25th September 2020

How we bring your organisation to life in a design brief

Ben Serbutt

Ben Serbutt Head of Creative

@benserbutt Linkedin

Do you know who would read the audiobook of your website? It’s one key question of many that can help guide the visual direction of your new site

With each project that comes through the doors of the Hive, we ask clients to complete a design brief. A standard part of any project, getting the brief right ensures we’re asking the right questions before we answer the wrong ones. 

It’s a document that can be referred back to during the design and build process and helps us ensure we’re hearing a ‘single voice’ from any client. This is especially important with larger sites that have multiple stakeholders, each with their own, sometimes competing, priorities. 

A key part of our process is that we have a meeting to discuss the completed brief. As with all of our processes, we find collaboration is the best way of securing success, ensuring we’re receiving exactly what is being broadcast. It gives us a chance to clarify visual tone, design scope and organisational personality. 

While the brief covers the standard questions about audiences, calls to action and brand guidelines, it also helps us tease out the gems that can shape a project. Our client World Physiotherapy revealed “The escalators will be empty at Congress” during one meeting, meaning their members are all so active, they’d prefer to take the stairs. This insight helped shape the active, fresh colour palette of the rebrand.

The World Physiotherapy sub-brand logos

Do you know who would read the audiobook of your website? It’s one key question of many that can help guide the visual direction of your new site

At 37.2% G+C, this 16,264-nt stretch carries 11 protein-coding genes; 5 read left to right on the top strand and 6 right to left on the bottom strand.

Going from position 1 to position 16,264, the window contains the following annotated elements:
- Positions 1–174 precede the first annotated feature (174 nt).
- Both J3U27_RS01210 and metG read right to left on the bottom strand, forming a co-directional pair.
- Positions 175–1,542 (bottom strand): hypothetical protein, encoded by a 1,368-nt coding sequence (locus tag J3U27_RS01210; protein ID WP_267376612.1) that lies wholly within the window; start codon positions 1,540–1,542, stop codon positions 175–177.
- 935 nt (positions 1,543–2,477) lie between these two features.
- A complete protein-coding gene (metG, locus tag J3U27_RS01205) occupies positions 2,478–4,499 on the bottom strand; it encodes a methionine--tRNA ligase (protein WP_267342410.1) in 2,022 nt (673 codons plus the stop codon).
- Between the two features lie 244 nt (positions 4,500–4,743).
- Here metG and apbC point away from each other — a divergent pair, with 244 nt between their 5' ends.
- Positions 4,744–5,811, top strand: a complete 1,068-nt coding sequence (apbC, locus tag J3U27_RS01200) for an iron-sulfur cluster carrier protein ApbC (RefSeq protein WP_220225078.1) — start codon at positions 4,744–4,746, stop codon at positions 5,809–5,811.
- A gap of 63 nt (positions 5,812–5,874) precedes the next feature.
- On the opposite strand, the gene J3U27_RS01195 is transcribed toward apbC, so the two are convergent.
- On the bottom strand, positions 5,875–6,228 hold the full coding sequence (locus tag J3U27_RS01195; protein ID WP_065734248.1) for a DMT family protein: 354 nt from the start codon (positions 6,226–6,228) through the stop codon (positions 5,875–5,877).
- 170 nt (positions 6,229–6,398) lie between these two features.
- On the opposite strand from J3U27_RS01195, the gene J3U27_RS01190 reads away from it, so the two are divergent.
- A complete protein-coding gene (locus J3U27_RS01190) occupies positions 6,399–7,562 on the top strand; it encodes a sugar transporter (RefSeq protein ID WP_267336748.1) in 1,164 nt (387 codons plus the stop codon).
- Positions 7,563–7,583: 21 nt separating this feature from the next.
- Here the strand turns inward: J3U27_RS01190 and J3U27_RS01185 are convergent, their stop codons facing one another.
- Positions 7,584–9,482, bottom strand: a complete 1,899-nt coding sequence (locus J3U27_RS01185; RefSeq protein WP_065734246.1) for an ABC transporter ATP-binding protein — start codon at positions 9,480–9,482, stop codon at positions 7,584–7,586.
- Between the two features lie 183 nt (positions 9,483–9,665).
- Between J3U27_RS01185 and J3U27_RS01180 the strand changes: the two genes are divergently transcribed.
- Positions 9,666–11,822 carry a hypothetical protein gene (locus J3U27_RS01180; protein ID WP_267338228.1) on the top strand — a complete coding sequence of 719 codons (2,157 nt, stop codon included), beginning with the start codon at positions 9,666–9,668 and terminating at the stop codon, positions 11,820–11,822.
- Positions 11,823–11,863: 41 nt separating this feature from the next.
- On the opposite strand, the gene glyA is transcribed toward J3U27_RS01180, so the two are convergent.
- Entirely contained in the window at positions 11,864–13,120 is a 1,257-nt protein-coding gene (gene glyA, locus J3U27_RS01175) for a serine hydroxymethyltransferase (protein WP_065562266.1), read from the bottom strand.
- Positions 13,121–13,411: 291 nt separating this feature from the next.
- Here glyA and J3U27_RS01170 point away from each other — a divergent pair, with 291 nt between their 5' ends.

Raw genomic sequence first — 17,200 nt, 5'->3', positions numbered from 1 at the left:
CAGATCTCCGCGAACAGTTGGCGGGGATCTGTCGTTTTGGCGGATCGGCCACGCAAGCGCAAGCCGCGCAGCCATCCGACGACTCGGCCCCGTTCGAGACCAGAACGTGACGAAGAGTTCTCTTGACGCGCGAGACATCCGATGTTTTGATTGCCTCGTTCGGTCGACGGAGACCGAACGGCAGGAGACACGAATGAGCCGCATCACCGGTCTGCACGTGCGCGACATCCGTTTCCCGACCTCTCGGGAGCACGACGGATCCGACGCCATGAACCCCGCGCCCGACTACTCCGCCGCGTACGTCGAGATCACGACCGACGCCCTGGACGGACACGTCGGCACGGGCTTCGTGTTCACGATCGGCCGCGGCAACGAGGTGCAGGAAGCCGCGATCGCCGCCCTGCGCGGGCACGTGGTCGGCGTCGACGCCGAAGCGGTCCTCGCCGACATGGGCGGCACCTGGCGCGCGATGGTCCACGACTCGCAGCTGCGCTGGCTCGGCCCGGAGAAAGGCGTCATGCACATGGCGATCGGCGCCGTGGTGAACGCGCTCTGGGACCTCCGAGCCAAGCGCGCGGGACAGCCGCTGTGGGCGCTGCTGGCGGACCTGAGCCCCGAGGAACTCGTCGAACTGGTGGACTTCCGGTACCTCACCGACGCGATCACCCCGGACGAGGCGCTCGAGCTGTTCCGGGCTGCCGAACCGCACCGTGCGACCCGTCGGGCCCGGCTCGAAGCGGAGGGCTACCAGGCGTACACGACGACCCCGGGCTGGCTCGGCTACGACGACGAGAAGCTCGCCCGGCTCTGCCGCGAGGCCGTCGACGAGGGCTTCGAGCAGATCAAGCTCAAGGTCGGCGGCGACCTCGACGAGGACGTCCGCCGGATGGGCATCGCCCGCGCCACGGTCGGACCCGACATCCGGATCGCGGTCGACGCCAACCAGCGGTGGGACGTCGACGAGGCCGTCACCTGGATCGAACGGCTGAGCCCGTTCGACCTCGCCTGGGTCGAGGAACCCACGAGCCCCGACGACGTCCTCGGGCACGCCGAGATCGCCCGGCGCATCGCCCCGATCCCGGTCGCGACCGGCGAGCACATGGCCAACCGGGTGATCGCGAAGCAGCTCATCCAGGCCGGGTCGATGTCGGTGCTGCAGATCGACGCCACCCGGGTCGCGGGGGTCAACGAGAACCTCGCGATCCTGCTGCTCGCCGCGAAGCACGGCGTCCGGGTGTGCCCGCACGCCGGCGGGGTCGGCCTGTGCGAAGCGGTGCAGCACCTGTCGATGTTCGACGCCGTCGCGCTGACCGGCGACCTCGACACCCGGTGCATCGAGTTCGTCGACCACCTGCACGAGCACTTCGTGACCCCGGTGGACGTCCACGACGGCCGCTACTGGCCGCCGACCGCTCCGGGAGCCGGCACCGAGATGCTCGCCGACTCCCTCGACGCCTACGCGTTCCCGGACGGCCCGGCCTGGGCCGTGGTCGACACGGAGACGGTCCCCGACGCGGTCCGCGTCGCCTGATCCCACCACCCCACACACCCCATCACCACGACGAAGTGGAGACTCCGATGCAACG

The rougher edges and increased use of black on our Environmental Investigation Agency site came about through our casting of them as “Jason Bourne as opposed to James Bond. Working as much under the fence as in the corridors of power.

 

EIA website designs on mobile and table devices

Scope is especially important in design, as it’s still surprising how many organisations think a complete brand refresh can be completed as part of a website build. We manage expectations early to support clients in understanding the limits of their budget and therefore our time. 

But the question in our brief that gets the most discussion? “Name one person that would read the audiobook of your new site.” It’s a great brand question for clients to throw around the organisation, helping buy-in and narrowing the visual directions a new design might take. And no, you’re not allowed to answer Stephen Fry or David Attenborough, we like our clients to think harder than that!

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